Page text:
When I staggered off the plane in Milan I was met by my driver, a brisk little Italian-Americanophile in his 30s. He wore a button-down shirt, a crew cut, a Goldwater button and a Hertz cap. He was pleased by the sound of his accentless English—picked up, he told me proudly, not from books, but from life—from his American clients—and by the opportunity to use it off-season. He looked reproachfully at the gray noon sky.
“Wouldn’t you just know it,” he said—the quotation marks were almost visible—”a total absence of sun on a day planned for sightseeing.”
I said the only sightseeing I planned was to try to keep my eyes open until we got through the airport to the car. Then I planned to collapse.
“I don’t get it”—the quotation marks again—”if not to sightsee, why the disembarking at Milan—six hours and $79 from Bordighera?” He handed me a Hertz rental contract for my signature. “If you landed at Nice,” he said, “it would have been less than an hour and four bucks away.”
It was then, I think, I began to worry about THE DIRECTOR.
The driver, although starved for an American to talk American to, shut up and let me sleep. However, he kept a hawk’s eye on me from the rearview mirror, and whenever during the six-hour drive I showed a momentary quiver of life, he seized that moment to offer me hasty morsels of conversation. Once he caught me shifting sleep positions and remarked that he admired Americans—all Americans —regardless of race, creed or social position. Mainly what he admired about Americans was their democracy, so different from the snobbery of Europeans. That sent me back to sleep for an hour, when I grunted and stirred again.
“Being from Boston,” he resumed hurriedly, “you must know a client of mine. Not so much a client as a dear, intimate, personal friend. Mr. Cox? A director of the Wall Street Journal.”
I said I knew the Wall Street Journal all right, but Mr. Cox was not a dear, intimate, personal friend of mine.
After that he continued to be civil to me, but made no further effort to talk until, approaching Bordighera, I announced that I didn’t know the name of my hotel.
“But maybe you do,” I said. “It’s the nice little one.”
He said there was something like a hundred nice little hotels in Bordighera. The nicest, of course, was the new De la Mare.
Then that, I decided, should be it. And it certainly should have been, because the one it turned out to be instead was an ancient rotting pile, more suitable for an Italian TV version of the Addams family than for human habitation. The lobby had the melancholy air of the waiting room of an unpopular Roman sportinghouse.
The little old desk clerk told my driver in Italian (and my driver told me in English) that most of those attending the congress were guests of the hotel, but were not in at the moment. They were now at the Palazzo for the grand conclusion of the ceremonies and the closing of the exhibition. However, he added cheerfully, they would soon return to pick up their baggage, for they had all checked out and were leaving that night.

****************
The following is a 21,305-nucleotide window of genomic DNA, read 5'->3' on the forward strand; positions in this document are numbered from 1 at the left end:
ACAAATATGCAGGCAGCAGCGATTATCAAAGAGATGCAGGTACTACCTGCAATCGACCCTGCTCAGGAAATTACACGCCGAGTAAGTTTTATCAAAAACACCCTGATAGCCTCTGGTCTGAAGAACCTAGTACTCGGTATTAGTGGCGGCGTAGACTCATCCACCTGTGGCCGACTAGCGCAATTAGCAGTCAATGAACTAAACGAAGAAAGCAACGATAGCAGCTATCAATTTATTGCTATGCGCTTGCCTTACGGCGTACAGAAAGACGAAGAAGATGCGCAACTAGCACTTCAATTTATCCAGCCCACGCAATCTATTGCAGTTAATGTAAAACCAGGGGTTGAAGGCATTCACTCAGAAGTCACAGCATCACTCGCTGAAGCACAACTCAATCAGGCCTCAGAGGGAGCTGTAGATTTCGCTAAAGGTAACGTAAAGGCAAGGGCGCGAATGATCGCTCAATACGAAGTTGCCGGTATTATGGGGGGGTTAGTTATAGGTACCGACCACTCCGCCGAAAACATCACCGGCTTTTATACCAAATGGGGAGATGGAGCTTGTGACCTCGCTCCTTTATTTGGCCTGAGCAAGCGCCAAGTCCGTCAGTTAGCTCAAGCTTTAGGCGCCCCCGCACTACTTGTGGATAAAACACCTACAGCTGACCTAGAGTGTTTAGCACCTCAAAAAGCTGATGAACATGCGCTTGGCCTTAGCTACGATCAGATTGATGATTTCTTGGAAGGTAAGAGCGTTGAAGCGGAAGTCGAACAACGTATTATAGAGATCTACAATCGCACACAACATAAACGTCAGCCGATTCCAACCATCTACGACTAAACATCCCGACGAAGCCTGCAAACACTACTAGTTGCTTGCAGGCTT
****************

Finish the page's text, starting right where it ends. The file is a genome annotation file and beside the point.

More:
I told my driver to tell that crazy little old desk clerk it couldn’t be true!
The clerk shrugged, and pointed to a mountain of luggage ready to go.
My driver was ready to go, too. For the last few minutes he’d become even less eager to talk his English to me, or to talk to me at all. And I could understand it. I’d feel the same uneasiness about an Italian who had rushed from Milan to, say, Asbury Park, to look for a hotel he didn’t know the name of, to attend an event that was over.
Just then, a man leaving with two bellhops—one carrying bags, the other photographic equipment—stopped, stared at me, came over and said in English:
“You’re not Al Capp?”
I said, as luck would have it, I was.
He identified himself as an American photographer, who was returning to Rome after covering the congress. There had been rumors, right up to the end, that I might turn up.
I snarled that I’d turned up precisely when I’d promised to, and they’d promised they wouldn’t begin until I did. As a matter of fact, they’d claimed they couldn’t!
The photographer said he spoke Italian and would phone the Palazzo, on the chance it hadn’t yet closed, and ask somebody from the congress, if anyone was left, for an explanation, if there was one.
He suggested that I not check in, but wait in the hotel’s bar. Nobody was there except a couple of cartoonists from New York: Lee Falk, who does The Phantom, and Alfred Andriola, who does Kerry Drake. I was astounded. Falk and Andriola were not.